Generally recognized as the world’s greatest field archaeologist and clearly Great Britain’s leading Biblical archaeologist, Dame Kathleen Mary Kenyon is dead at 72.
Dame Kathleen died in August, less than a week after suffering a stroke. She was stricken at her home in Wrexham, North Wales.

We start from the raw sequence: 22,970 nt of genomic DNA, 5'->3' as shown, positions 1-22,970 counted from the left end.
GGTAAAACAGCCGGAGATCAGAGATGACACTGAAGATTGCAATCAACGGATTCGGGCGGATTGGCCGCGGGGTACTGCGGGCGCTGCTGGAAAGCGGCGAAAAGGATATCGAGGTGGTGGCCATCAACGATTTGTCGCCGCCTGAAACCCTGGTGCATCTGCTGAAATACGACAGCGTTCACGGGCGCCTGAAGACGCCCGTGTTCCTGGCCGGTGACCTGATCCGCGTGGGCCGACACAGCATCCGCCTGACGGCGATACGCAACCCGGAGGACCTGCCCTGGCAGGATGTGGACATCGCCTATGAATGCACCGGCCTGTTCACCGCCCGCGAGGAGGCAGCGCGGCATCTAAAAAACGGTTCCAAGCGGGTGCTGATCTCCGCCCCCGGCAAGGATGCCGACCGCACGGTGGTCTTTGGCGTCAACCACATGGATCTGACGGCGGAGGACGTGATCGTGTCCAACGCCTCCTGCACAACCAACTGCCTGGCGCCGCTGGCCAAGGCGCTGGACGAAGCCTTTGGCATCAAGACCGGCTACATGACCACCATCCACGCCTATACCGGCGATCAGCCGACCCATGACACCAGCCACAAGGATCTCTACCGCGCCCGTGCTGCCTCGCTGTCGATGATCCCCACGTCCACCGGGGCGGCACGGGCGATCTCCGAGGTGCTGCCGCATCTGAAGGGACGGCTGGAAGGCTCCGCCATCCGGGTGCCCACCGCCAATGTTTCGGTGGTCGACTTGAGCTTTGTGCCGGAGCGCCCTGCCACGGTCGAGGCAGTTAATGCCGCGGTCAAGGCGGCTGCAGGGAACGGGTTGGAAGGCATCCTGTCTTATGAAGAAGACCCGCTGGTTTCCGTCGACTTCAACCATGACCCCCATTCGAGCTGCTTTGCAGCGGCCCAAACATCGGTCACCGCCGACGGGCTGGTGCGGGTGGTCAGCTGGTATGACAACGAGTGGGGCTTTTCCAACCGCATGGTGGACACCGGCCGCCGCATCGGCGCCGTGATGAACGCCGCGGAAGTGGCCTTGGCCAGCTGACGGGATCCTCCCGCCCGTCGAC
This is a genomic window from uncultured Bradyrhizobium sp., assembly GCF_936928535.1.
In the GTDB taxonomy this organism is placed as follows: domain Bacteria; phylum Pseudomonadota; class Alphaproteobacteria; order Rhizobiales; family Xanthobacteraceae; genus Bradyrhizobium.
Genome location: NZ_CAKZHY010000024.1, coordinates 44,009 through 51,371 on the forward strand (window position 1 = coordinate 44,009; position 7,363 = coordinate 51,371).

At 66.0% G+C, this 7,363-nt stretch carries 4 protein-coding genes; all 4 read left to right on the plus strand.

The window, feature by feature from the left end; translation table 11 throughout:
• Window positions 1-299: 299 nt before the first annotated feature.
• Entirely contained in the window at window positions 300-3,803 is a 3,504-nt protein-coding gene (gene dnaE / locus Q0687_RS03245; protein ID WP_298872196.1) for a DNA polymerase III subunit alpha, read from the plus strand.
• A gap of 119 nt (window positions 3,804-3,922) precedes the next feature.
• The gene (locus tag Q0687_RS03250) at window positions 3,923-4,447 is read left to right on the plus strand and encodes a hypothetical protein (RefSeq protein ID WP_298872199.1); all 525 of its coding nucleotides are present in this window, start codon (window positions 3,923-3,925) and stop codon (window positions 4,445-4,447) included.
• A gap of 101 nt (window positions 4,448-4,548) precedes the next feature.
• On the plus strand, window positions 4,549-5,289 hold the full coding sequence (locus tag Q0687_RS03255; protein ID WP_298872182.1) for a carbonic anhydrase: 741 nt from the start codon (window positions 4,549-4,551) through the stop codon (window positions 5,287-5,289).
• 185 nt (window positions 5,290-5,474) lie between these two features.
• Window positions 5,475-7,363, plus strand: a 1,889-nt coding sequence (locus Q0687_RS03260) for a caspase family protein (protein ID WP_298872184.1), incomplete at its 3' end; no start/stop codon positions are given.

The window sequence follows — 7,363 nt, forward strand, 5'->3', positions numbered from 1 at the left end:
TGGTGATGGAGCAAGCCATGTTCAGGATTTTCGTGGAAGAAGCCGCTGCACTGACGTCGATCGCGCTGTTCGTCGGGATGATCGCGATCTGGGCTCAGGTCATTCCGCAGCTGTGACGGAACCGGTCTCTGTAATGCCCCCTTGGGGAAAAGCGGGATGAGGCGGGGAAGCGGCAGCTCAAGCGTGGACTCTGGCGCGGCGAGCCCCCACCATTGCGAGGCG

Dame Kathleen’s name will always be associated with the so-called Wheeler-Kenyon method—which, in its numerous variants, is used by virtually all Near Eastern archaeologists digging today. This excavation method, which she developed with Sir Mortimer Wheeler at Roman sites in Britain, consists of laying out five-meter squares over the area to be excavated, and leaving balks or catwalks between the squares, thus forming a grid. The five-meter squares are excavated but the balks are not—at least initially, for they form a record of the various strata which formerly lay within the excavated squares. As developed and applied by Dame Kathleen, this method requires slow, careful excavation, detailed field records of all finds, and frequent drawing of stratigraphic sections. The latter are often referred to as section drawings; they record the various levels revealed in the balks. Only in this way, Dame Kathleen contended, could finds be securely dated.